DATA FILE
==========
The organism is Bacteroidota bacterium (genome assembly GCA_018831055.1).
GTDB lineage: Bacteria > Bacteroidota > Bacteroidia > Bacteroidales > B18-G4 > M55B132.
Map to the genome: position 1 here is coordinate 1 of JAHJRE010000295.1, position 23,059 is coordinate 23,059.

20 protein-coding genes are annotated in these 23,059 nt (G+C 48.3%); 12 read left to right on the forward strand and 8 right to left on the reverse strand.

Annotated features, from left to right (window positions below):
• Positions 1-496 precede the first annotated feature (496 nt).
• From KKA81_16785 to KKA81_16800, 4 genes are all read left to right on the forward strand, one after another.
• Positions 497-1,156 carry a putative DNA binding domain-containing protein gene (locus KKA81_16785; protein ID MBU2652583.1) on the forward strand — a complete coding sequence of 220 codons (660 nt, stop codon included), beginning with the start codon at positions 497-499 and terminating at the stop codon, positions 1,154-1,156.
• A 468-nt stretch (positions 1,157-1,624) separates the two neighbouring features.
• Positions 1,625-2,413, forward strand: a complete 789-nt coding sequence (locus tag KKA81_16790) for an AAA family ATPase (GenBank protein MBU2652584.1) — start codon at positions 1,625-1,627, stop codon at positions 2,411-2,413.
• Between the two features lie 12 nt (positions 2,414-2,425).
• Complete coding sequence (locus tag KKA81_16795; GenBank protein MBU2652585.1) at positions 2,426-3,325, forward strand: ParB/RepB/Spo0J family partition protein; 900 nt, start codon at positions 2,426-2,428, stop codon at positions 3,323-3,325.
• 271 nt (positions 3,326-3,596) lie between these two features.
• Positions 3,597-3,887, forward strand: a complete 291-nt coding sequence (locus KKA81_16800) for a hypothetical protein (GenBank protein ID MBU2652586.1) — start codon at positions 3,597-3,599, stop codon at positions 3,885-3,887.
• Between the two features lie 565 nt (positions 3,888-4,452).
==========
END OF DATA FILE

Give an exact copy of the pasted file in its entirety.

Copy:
The organism is Bacteroidota bacterium (genome assembly GCA_018831055.1).
GTDB lineage: Bacteria > Bacteroidota > Bacteroidia > Bacteroidales > B18-G4 > M55B132.
Map to the genome: position 1 here is coordinate 1 of JAHJRE010000295.1, position 23,059 is coordinate 23,059.

20 protein-coding genes are annotated in these 23,059 nt (G+C 48.3%); 12 read left to right on the forward strand and 8 right to left on the reverse strand.

Annotated features, from left to right (window positions below):
• Positions 1-496 precede the first annotated feature (496 nt).
• From KKA81_16785 to KKA81_16800, 4 genes are all read left to right on the forward strand, one after another.
• Positions 497-1,156 carry a putative DNA binding domain-containing protein gene (locus KKA81_16785; protein ID MBU2652583.1) on the forward strand — a complete coding sequence of 220 codons (660 nt, stop codon included), beginning with the start codon at positions 497-499 and terminating at the stop codon, positions 1,154-1,156.
• A 468-nt stretch (positions 1,157-1,624) separates the two neighbouring features.
• Positions 1,625-2,413, forward strand: a complete 789-nt coding sequence (locus tag KKA81_16790) for an AAA family ATPase (GenBank protein MBU2652584.1) — start codon at positions 1,625-1,627, stop codon at positions 2,411-2,413.
• Between the two features lie 12 nt (positions 2,414-2,425).
• Complete coding sequence (locus tag KKA81_16795; GenBank protein MBU2652585.1) at positions 2,426-3,325, forward strand: ParB/RepB/Spo0J family partition protein; 900 nt, start codon at positions 2,426-2,428, stop codon at positions 3,323-3,325.
• 271 nt (positions 3,326-3,596) lie between these two features.
• Positions 3,597-3,887, forward strand: a complete 291-nt coding sequence (locus KKA81_16800) for a hypothetical protein (GenBank protein ID MBU2652586.1) — start codon at positions 3,597-3,599, stop codon at positions 3,885-3,887.
• Between the two features lie 565 nt (positions 3,888-4,452).